A new year often brings intentions for a better quality of life. Some of the most popular New Year’s resolutions include losing weight, quitting smoking or drinking, and managing debt. Here at S.H.E, we were curious about what the local female leaders in our community have planned for 2012. So we asked!
BE MORE INTENTIONAL
Suzanne Hoseth Kreeger is the chief judge for the 8th Judicial Circuit Court in Ionia and Montcalm counties. Her goals range from the physical to the spiritual.
Kreeger wants to clean out the clutter in her home, noting how she tends to be a “pack-rat.” She also wants to learn how to knit, make better use of the crockpot for family meals and update family electronics and photo albums.
“I am the family historian and life is whizzing by so I want to be sure I memorialize all of my kids’ pictures, accomplishments and funny expressions with particular emphasis on completing my senior’s albums before the graduation open house,” she said.
Kreeger aims to “be more intentional” by staying firmly focused on faith, family and friends. “I want to seek out and act on opportunities to inspire positive change,” she said. “I am extremely blessed to work for the many people of Montcalm and Ionia counties. While a large part of what I do is hold people accountable, it is satisfying to encourage conflict resolution within families and relationships and to see people break free from addictions and overcome self-defeating behaviors.”
Kreeger also hopes to be more appreciative and less wasteful next year.
“I want to spend more time at the end of the day in prayer and reflection to regroup, renew, restore and fully experience the inner peace, strength and balance that comes with it,” she said. “Keep the spirit and wonder of Christmas alive throughout the year, savoring the magic and beauty of the moment because in the end, as one of my favorite groups, Point of Grace, sings: ‘It’s not so much what you did, but how you lived.’”
DON’T SWEAT THE SMALL STUFF
As the clerk of Montcalm County, Kristen Millard’s job is extremely detail-oriented and she struggles against carrying that need for detail into her personal life. Her resolution is “not to sweat the small stuff”, both in her professional and physical life.
“As a woman, it’s so easy to globalize, meaning that if one or two things in your life are less than unsatisfactory, then everything is unsatisfactory,” she said. “It’s important to break things down and deal with them individually instead of globalizing. By doing this we can concentrate on the good things in our life instead of dwelling on things that are not so good.”
This will be a busy year for Millard, professionally. A presidential primary election in February and the main election in November are looming. Millard is up for re-election herself.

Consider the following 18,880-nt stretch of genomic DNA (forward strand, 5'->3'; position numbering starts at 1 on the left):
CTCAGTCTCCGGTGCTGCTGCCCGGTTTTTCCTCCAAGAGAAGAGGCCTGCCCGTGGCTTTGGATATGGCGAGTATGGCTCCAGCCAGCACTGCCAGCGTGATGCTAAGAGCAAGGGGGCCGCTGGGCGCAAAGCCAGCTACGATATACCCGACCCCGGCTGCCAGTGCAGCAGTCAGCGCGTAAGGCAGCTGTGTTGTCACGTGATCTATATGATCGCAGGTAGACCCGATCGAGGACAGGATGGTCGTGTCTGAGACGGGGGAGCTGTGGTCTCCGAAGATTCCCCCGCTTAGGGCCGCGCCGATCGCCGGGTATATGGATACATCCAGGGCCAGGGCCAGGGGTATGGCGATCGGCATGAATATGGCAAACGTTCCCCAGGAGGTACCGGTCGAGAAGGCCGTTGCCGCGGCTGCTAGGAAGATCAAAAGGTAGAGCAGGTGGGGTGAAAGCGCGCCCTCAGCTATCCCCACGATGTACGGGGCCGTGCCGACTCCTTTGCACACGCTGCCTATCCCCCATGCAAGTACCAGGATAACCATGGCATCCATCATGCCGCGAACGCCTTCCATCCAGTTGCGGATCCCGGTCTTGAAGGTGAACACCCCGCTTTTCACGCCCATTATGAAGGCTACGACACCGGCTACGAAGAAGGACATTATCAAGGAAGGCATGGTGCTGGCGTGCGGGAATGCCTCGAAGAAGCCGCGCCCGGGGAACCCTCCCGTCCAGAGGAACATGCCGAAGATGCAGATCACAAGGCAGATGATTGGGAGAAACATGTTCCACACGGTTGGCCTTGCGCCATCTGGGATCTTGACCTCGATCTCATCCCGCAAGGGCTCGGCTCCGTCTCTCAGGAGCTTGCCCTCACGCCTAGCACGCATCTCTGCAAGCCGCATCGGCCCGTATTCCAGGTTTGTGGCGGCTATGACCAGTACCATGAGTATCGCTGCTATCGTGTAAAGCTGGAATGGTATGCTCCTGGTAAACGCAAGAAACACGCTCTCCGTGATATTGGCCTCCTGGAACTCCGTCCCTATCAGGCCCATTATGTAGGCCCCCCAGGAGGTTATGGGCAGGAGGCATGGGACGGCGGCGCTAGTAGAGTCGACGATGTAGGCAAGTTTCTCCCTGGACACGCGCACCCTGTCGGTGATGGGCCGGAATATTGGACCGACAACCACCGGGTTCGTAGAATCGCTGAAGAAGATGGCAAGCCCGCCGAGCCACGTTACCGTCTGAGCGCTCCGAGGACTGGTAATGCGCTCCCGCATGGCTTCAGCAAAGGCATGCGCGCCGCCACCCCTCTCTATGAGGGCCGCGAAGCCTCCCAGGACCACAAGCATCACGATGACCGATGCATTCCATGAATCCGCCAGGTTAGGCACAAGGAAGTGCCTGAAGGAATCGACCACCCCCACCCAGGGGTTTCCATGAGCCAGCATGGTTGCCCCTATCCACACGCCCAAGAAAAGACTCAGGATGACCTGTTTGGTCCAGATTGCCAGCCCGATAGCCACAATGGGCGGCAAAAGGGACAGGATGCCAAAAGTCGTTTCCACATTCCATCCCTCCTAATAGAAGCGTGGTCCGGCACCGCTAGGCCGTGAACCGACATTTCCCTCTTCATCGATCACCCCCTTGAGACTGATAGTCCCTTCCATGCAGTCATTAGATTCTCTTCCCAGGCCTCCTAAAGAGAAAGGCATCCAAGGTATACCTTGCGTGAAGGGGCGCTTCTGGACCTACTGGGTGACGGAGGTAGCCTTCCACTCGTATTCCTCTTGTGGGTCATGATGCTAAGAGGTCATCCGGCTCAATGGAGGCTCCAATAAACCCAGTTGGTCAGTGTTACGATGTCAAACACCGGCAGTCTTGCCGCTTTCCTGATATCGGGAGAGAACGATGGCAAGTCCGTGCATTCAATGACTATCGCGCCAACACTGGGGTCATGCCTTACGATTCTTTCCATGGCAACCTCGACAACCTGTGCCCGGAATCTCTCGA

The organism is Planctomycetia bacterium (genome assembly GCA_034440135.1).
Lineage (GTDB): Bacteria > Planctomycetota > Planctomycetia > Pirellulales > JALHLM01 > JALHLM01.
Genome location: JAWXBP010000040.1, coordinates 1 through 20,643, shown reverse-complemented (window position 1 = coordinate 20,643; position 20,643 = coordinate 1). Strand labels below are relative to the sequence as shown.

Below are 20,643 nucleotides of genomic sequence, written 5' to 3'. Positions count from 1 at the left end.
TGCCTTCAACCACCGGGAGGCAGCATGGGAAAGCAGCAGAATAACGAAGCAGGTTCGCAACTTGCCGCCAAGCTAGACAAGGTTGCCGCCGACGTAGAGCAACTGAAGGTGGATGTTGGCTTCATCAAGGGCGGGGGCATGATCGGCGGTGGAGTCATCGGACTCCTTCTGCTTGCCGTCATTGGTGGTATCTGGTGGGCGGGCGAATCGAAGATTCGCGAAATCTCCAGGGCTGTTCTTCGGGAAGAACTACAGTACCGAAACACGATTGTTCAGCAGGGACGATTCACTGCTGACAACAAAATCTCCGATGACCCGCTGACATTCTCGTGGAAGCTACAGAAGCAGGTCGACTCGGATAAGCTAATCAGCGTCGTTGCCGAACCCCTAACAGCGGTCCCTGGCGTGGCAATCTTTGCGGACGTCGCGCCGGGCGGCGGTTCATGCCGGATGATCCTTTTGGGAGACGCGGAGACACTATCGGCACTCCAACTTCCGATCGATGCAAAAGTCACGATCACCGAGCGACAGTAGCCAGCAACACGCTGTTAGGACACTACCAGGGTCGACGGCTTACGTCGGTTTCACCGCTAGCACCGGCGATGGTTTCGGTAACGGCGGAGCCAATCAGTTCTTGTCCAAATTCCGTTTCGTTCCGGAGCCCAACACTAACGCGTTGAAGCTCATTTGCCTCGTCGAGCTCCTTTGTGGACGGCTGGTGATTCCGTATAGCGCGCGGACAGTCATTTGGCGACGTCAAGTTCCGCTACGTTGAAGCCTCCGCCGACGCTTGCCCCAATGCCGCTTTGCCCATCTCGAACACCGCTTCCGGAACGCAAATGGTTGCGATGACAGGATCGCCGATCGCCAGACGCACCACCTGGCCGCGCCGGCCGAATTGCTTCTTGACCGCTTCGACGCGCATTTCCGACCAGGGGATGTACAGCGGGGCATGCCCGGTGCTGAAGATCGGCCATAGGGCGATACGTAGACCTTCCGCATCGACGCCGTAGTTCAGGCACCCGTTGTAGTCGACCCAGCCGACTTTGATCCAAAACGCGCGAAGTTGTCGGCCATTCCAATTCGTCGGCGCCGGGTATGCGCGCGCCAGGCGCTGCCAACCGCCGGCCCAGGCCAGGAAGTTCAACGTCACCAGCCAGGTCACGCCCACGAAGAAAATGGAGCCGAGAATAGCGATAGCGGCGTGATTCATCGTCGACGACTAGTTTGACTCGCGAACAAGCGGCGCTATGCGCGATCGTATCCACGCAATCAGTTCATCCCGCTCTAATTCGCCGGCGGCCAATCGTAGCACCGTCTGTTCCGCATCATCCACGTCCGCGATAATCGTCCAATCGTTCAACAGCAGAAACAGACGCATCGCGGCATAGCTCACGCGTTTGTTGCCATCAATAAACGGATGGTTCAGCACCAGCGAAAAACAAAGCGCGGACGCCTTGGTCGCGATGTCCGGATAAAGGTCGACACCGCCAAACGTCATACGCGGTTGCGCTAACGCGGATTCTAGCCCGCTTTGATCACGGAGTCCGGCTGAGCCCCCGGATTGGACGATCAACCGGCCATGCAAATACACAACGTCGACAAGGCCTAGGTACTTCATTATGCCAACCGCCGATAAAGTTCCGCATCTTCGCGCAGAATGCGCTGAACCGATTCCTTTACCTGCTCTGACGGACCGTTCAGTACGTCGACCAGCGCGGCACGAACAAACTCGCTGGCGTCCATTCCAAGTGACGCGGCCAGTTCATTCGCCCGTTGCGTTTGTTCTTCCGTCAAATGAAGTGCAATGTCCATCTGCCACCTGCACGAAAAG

“My resolution is to break each piece of my responsibilities down and deal with them individually instead of looking at the whole year and feeling overwhelmed,” she said.
Millard is anticipating an active personal life next year as well. She is looking forward to the birth of her first grandchild and wants to enjoy every moment she can with her daughter, son-in-law and new baby.
“I will need to let go of some of my everyday worries in order to do so,” she said. “My resolution is to be the grandmother that my grandmother was to me, therefore I will let go of the small stuff so that I can give more of myself to my family.
MAKE THE WORLD A LITTLE BRIGHTER
Candy Kerschen is co-executive director of the Greenville Area Chamber of Commerce. She plans to focus on finding personal balance and doing more for others next year.
Kerschen recently began sharing job duties in order to spend more time with friends and family, but she is having a difficult time tearing herself away from emails, phone calls and trips to the office.
“My goal is to run my personal errands, do my chores, get some exercise, etc., so that when my husband and daughter are home I can actually engage in a conversation with them,” she said. “Maybe eventually I could spend my off days meeting old friends for coffee, going to a matinee or treating my daughter to lunch.”
Kerschen knows her own life is full of blessings and she wants to spread the love. Before her grandmother died of Alzheimer’s disease, Kerschen would visit her, painting her grandmother’s fingernails or bringing along her dog, Dixie.
“When I visited my grandma she didn’t know who I was, but petting my dog, Dixie, made her smile and she liked it when I painted her fingernails,” she said. “I’ll pray on these ideas, and see where God leads me. I don’t have grandiose dreams of changing the world – just hope to make my little corner of it a little brighter.”
Marcia Sawdy retired as treasurer of Montcalm County last month after 15 years on the job. She worked in Montcalm County for 24 years and in government for 30 years.
Her plan for next year is to lose weight and stay healthy by walking more.
“I think it is really hard to keep resolutions because life is so busy, but we need to remember why we made this resolution and how it is going to affect how we feel in the end,” she said. “In my case, I know I will feel much better and probably sleep better too as a result of exercising. Don’t procrastinate – just do it!”
DO IT NOW
Montcalm County Prosecutor Andrea Krause is a realist. She’s heard people make – and break – all sorts of promises in the courtroom.
Krause has a different approach to the New Year.
“I don’t like to make New Year’s resolutions because I don’t like to break them,” she summarized. “If there is something that I think is important enough to do, I try and do it right away instead of waiting for the New Year.”